John and Mary have a house worth about $500,000.00 and about $300,000.00 in a bank account. Paul & Sue also have a house worth about $500,000.00 and about $300,000.00 in a bank account. Neither couple have long-term care insurance. Thus, they start off in the same place. However, Paul and Sue decided to place their home in a Medicaid Asset Protection Trust.
Six years later, the husbands of both Mary and Sue have passed away. Unfortunately, both Mary and Sue must enter a nursing home. What can be preserved from each couple’s assets?
John and Mary did not put their home into a Medicaid Asset Protection Trust. We will assume for the purposes of discussion that a good elder law attorney can save about 40% of their assets. Thus, in our example, $320,000.00 of John & Mary’s assets can be saved. (Yes, even if Mary is on the brink of going into the nursing home, significant assets can be saved (at least in New York). The amount saved depends on her income and nursing home costs.)
However, Paul and Sue put their house in a Medicaid Asset Protection Trust, putting them $500,000.00 ahead in savings. Assuming we can save 40% of assets outside of the trust (or $120,000.00), we can save a total of $620,000.00 or about 78% of their assets. Thus, the Medicaid Asset Protection Trust resulted in significant savings for Paul & Sue that were not available to John and Mary.
A properly drafted Medicaid Asset Protection Trust will provide the following benefits:
- Ability to live in the home for the rest of your life
- Protection from creditors
- Keep STAR, veterans and other property tax exemptions
- Receipt of income from the trust (if you choose)
- Preservation of the capital gains tax exclusion upon the sale of the house (see below)
- Preservation of the step-up in basis upon death (thousands of dollars saved in capital gains taxes) (see below)
- Ability to decide who your beneficiaries will be and how their share will be distributed (see below)
- Ability to change your beneficiaries
- Your house can be sold and the proceeds used to buy another one
Upon the sale of your home, if you are married and have owned and lived in your home for two out of the last five years, you will get a $500,000 exclusion from the capital gains tax upon the sale of your home. If you are single, you will get a $250,000 exclusion. With a properly drafted Medicaid Asset Protection Trust, you will still get these exclusions.
If you gave your house away to your children and they sold your home, they would get your basis for capital gains purposes. What does that mean? The basis is the amount paid for the home, plus capital improvements. For example, let us say that Paul and Sue purchased their home for $100,000 and put $150,000 into their home in capital improvements. Their basis would be $250,000. If they sold their home for $550,0000, their capital gain would be $300,000 ($550,000 – $250,000). However, because of their $500,000 exclusion, they would not pay a capital gains tax.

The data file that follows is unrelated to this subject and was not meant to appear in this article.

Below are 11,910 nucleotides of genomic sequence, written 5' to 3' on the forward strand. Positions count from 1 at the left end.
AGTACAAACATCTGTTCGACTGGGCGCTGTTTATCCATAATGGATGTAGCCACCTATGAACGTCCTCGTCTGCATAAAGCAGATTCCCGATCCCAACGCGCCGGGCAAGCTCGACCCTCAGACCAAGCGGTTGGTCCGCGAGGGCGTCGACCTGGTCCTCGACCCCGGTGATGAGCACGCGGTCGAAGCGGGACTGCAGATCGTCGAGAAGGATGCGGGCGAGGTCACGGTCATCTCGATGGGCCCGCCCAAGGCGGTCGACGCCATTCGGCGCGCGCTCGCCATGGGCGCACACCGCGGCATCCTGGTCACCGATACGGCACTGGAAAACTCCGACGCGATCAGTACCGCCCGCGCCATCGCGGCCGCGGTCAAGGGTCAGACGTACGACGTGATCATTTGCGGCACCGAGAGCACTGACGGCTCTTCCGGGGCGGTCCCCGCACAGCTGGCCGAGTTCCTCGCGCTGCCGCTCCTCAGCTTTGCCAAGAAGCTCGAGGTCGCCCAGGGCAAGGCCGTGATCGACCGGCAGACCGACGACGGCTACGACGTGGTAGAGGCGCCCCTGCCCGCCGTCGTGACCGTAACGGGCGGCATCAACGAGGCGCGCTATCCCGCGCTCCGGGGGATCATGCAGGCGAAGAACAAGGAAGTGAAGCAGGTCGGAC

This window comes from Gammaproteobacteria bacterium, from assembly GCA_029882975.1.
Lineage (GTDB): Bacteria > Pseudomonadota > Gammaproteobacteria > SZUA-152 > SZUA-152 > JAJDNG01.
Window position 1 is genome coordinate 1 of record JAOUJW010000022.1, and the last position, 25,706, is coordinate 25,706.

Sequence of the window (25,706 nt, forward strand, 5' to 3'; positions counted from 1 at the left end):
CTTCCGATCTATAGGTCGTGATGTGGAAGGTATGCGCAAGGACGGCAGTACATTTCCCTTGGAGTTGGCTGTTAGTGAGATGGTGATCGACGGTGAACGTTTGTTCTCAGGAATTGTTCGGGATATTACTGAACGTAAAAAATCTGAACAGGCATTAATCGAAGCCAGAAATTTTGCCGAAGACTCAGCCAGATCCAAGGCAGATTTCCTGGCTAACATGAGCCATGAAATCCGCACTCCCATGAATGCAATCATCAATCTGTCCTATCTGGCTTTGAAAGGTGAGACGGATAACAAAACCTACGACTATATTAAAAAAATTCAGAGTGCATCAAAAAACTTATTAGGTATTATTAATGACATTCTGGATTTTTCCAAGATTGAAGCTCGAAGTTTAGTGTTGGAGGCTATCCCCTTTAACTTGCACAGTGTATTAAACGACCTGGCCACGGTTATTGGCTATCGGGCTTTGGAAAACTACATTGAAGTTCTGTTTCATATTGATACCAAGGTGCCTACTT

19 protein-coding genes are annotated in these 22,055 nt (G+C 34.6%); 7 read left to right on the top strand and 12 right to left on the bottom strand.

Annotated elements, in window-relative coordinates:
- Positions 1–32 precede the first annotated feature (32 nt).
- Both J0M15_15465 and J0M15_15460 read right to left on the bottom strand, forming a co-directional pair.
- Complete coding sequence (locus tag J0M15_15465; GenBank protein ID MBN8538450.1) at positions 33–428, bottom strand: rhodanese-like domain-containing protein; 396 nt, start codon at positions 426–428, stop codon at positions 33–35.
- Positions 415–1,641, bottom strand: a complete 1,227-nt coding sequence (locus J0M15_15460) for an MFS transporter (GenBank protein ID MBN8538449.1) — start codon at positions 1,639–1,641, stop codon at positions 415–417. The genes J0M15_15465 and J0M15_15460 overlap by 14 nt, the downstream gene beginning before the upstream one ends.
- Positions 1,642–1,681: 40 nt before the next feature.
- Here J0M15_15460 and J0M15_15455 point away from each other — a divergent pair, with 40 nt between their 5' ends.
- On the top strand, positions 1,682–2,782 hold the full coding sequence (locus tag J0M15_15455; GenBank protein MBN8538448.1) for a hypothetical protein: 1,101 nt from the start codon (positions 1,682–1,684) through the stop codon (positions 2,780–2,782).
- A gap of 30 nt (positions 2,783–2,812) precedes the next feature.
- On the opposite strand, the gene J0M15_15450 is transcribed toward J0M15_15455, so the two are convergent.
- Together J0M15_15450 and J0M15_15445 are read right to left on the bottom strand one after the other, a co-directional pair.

However, assume that Paul and Sue gave their home to their children during their lifetime. Assume further that the children have not owned and lived in the home for two out of the past five years and that the combined state and federal capital gains tax is 25%. The children will pay a capital gains tax of $75,000 on the $300,000 capital gain when the house is sold. However, if the home is placed in a properly drafted Medicaid Asset Protection Trust and the home is sold while Paul and Sue are still alive, they will enjoy the $500,000 exclusion as shown above. If the home is sold after Paul and Sue pass, the basis in the home is stepped up to the fair market value at the time of death. The capital gains taxes will be reduced or eliminated depending on how the trust is written and when they pass away.
Thus, regardless of when the sale takes place, there will be a significant savings in capital gains taxes, most likely resulting in little or no capital gains taxes being paid.
Of course, giving your home to your children outright is never a good idea for other reasons: for instance, your children’s creditors become your creditors with respect to your home. Thus, for instance, if one of your children declares bankruptcy, your home could be sold to pay off his or her creditors.
Changing Your Mind About the Distribution of Your Estate
At the time the Medicaid Asset Protection Trust was drafted, Paul and Sue believed their daughter Pam was happily married. They decided that Pam’s share of the trust estate would be distributed directly to her and not held in trust. However, later, they found out Pam is having marital problems. They changed the distribution provisions of the trust to keep Pam’s share in trust: thus, her share is protected from her husband. If need be, they could also set up a Special Needs Trust for a disabled child or deal with other issues of their beneficiaries, such as addiction or bankruptcy.
Medicaid Asset Protection Trusts are not for everyone. There are always advantages and disadvantages to every planning technique. However, in the right circumstances, the Medicaid Asset Protection Trust can provide significant savings.